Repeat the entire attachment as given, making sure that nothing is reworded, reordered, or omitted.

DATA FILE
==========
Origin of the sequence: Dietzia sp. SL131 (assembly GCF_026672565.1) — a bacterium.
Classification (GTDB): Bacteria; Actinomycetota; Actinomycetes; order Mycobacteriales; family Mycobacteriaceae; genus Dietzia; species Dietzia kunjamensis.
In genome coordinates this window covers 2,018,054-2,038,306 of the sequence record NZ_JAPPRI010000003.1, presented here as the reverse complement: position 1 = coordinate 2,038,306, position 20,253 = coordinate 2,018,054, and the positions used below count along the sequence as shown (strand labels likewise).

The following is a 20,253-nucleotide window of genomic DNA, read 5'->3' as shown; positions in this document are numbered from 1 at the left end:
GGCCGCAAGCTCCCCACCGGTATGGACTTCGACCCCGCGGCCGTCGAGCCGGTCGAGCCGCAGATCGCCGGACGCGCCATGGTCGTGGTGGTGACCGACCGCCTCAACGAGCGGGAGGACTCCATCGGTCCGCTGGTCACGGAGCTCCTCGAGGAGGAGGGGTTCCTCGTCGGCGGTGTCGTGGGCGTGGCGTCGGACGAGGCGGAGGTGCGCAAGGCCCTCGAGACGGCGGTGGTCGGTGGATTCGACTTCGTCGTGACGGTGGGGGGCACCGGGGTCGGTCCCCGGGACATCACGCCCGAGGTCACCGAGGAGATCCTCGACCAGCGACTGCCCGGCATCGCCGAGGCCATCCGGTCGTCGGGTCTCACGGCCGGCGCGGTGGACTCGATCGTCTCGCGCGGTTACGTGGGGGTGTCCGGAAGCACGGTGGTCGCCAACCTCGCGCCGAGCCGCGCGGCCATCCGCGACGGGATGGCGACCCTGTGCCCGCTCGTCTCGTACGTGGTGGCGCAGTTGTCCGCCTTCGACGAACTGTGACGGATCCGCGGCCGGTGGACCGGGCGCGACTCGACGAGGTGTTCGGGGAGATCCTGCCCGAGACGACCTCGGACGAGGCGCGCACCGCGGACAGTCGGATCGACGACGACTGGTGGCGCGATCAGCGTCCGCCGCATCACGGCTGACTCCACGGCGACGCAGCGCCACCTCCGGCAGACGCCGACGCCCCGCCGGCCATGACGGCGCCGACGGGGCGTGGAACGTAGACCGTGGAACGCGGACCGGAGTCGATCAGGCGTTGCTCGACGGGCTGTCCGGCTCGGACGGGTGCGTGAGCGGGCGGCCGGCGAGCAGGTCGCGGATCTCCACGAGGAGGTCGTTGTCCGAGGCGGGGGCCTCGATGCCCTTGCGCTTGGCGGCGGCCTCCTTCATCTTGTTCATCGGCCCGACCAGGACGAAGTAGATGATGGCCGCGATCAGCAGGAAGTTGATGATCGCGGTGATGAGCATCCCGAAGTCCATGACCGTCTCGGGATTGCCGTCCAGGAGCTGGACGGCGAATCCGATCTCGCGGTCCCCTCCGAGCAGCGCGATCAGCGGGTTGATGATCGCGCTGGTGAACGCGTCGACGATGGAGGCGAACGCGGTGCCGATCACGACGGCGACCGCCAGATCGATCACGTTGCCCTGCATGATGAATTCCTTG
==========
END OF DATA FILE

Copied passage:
Origin of the sequence: Dietzia sp. SL131 (assembly GCF_026672565.1) — a bacterium.
Classification (GTDB): Bacteria; Actinomycetota; Actinomycetes; order Mycobacteriales; family Mycobacteriaceae; genus Dietzia; species Dietzia kunjamensis.
In genome coordinates this window covers 2,018,054-2,038,306 of the sequence record NZ_JAPPRI010000003.1, presented here as the reverse complement: position 1 = coordinate 2,038,306, position 20,253 = coordinate 2,018,054, and the positions used below count along the sequence as shown (strand labels likewise).

The following is a 20,253-nucleotide window of genomic DNA, read 5'->3' as shown; positions in this document are numbered from 1 at the left end:
GGCCGCAAGCTCCCCACCGGTATGGACTTCGACCCCGCGGCCGTCGAGCCGGTCGAGCCGCAGATCGCCGGACGCGCCATGGTCGTGGTGGTGACCGACCGCCTCAACGAGCGGGAGGACTCCATCGGTCCGCTGGTCACGGAGCTCCTCGAGGAGGAGGGGTTCCTCGTCGGCGGTGTCGTGGGCGTGGCGTCGGACGAGGCGGAGGTGCGCAAGGCCCTCGAGACGGCGGTGGTCGGTGGATTCGACTTCGTCGTGACGGTGGGGGGCACCGGGGTCGGTCCCCGGGACATCACGCCCGAGGTCACCGAGGAGATCCTCGACCAGCGACTGCCCGGCATCGCCGAGGCCATCCGGTCGTCGGGTCTCACGGCCGGCGCGGTGGACTCGATCGTCTCGCGCGGTTACGTGGGGGTGTCCGGAAGCACGGTGGTCGCCAACCTCGCGCCGAGCCGCGCGGCCATCCGCGACGGGATGGCGACCCTGTGCCCGCTCGTCTCGTACGTGGTGGCGCAGTTGTCCGCCTTCGACGAACTGTGACGGATCCGCGGCCGGTGGACCGGGCGCGACTCGACGAGGTGTTCGGGGAGATCCTGCCCGAGACGACCTCGGACGAGGCGCGCACCGCGGACAGTCGGATCGACGACGACTGGTGGCGCGATCAGCGTCCGCCGCATCACGGCTGACTCCACGGCGACGCAGCGCCACCTCCGGCAGACGCCGACGCCCCGCCGGCCATGACGGCGCCGACGGGGCGTGGAACGTAGACCGTGGAACGCGGACCGGAGTCGATCAGGCGTTGCTCGACGGGCTGTCCGGCTCGGACGGGTGCGTGAGCGGGCGGCCGGCGAGCAGGTCGCGGATCTCCACGAGGAGGTCGTTGTCCGAGGCGGGGGCCTCGATGCCCTTGCGCTTGGCGGCGGCCTCCTTCATCTTGTTCATCGGCCCGACCAGGACGAAGTAGATGATGGCCGCGATCAGCAGGAAGTTGATGATCGCGGTGATGAGCATCCCGAAGTCCATGACCGTCTCGGGATTGCCGTCCAGGAGCTGGACGGCGAATCCGATCTCGCGGTCCCCTCCGAGCAGCGCGATCAGCGGGTTGATGATCGCGCTGGTGAACGCGTCGACGATGGAGGCGAACGCGGTGCCGATCACGACGGCGACCGCCAGATCGATCACGTTGCCCTGCATGATGAATTCCTTG